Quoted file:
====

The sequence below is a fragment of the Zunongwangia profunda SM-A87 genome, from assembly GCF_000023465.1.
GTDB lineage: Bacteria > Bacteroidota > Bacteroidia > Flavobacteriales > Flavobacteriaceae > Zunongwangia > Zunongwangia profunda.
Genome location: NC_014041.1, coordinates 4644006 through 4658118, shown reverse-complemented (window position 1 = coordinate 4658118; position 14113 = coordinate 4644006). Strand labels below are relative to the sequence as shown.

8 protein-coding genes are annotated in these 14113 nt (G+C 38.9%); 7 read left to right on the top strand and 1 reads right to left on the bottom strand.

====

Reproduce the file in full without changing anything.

The sequence below is a fragment of the Zunongwangia profunda SM-A87 genome, from assembly GCF_000023465.1.
GTDB lineage: Bacteria > Bacteroidota > Bacteroidia > Flavobacteriales > Flavobacteriaceae > Zunongwangia > Zunongwangia profunda.
Genome location: NC_014041.1, coordinates 4644006 through 4658118, shown reverse-complemented (window position 1 = coordinate 4658118; position 14113 = coordinate 4644006). Strand labels below are relative to the sequence as shown.

8 protein-coding genes are annotated in these 14113 nt (G+C 38.9%); 7 read left to right on the top strand and 1 reads right to left on the bottom strand.